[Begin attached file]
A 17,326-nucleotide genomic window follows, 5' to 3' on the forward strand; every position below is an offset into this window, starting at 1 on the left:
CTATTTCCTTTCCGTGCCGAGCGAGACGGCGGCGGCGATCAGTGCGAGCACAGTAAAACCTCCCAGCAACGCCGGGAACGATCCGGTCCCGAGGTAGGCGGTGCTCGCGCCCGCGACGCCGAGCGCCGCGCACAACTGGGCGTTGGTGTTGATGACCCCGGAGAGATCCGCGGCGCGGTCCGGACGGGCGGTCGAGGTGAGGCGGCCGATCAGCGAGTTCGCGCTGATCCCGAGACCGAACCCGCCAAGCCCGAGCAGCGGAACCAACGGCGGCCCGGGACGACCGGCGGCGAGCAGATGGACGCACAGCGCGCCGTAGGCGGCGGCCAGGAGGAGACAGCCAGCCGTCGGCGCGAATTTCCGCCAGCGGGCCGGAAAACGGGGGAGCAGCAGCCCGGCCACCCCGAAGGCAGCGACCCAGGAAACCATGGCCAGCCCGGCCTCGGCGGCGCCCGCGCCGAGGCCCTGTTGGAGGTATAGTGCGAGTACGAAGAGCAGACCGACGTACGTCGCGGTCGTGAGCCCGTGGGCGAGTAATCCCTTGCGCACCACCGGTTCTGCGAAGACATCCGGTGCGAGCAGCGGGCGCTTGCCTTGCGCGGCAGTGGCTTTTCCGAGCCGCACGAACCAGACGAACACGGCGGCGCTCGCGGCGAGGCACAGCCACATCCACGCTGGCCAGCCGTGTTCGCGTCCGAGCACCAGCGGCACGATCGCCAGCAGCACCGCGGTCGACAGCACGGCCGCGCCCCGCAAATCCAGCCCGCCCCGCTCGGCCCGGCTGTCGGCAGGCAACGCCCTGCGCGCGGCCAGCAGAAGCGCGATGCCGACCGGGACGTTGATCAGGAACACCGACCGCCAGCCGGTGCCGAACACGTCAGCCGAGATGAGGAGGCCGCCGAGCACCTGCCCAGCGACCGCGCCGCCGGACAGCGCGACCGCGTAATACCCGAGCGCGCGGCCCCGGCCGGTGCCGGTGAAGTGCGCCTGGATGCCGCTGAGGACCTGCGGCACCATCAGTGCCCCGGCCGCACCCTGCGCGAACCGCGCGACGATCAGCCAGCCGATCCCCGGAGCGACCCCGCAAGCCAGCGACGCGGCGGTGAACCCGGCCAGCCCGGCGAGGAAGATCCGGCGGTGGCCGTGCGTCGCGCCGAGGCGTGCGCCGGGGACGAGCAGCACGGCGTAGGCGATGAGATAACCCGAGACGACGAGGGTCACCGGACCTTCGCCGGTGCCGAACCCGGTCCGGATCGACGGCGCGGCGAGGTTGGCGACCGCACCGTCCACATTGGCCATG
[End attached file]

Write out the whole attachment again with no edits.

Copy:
A 17,326-nucleotide genomic window follows, 5' to 3' on the forward strand; every position below is an offset into this window, starting at 1 on the left:
CTATTTCCTTTCCGTGCCGAGCGAGACGGCGGCGGCGATCAGTGCGAGCACAGTAAAACCTCCCAGCAACGCCGGGAACGATCCGGTCCCGAGGTAGGCGGTGCTCGCGCCCGCGACGCCGAGCGCCGCGCACAACTGGGCGTTGGTGTTGATGACCCCGGAGAGATCCGCGGCGCGGTCCGGACGGGCGGTCGAGGTGAGGCGGCCGATCAGCGAGTTCGCGCTGATCCCGAGACCGAACCCGCCAAGCCCGAGCAGCGGAACCAACGGCGGCCCGGGACGACCGGCGGCGAGCAGATGGACGCACAGCGCGCCGTAGGCGGCGGCCAGGAGGAGACAGCCAGCCGTCGGCGCGAATTTCCGCCAGCGGGCCGGAAAACGGGGGAGCAGCAGCCCGGCCACCCCGAAGGCAGCGACCCAGGAAACCATGGCCAGCCCGGCCTCGGCGGCGCCCGCGCCGAGGCCCTGTTGGAGGTATAGTGCGAGTACGAAGAGCAGACCGACGTACGTCGCGGTCGTGAGCCCGTGGGCGAGTAATCCCTTGCGCACCACCGGTTCTGCGAAGACATCCGGTGCGAGCAGCGGGCGCTTGCCTTGCGCGGCAGTGGCTTTTCCGAGCCGCACGAACCAGACGAACACGGCGGCGCTCGCGGCGAGGCACAGCCACATCCACGCTGGCCAGCCGTGTTCGCGTCCGAGCACCAGCGGCACGATCGCCAGCAGCACCGCGGTCGACAGCACGGCCGCGCCCCGCAAATCCAGCCCGCCCCGCTCGGCCCGGCTGTCGGCAGGCAACGCCCTGCGCGCGGCCAGCAGAAGCGCGATGCCGACCGGGACGTTGATCAGGAACACCGACCGCCAGCCGGTGCCGAACACGTCAGCCGAGATGAGGAGGCCGCCGAGCACCTGCCCAGCGACCGCGCCGCCGGACAGCGCGACCGCGTAATACCCGAGCGCGCGGCCCCGGCCGGTGCCGGTGAAGTGCGCCTGGATGCCGCTGAGGACCTGCGGCACCATCAGTGCCCCGGCCGCACCCTGCGCGAACCGCGCGACGATCAGCCAGCCGATCCCCGGAGCGACCCCGCAAGCCAGCGACGCGGCGGTGAACCCGGCCAGCCCGGCGAGGAAGATCCGGCGGTGGCCGTGCGTCGCGCCGAGGCGTGCGCCGGGGACGAGCAGCACGGCGTAGGCGATGAGATAACCCGAGACGACGAGGGTCACCGGACCTTCGCCGGTGCCGAACCCGGTCCGGATCGACGGCGCGGCGAGGTTGGCGACCGCACCGTCCACATTGGCCATG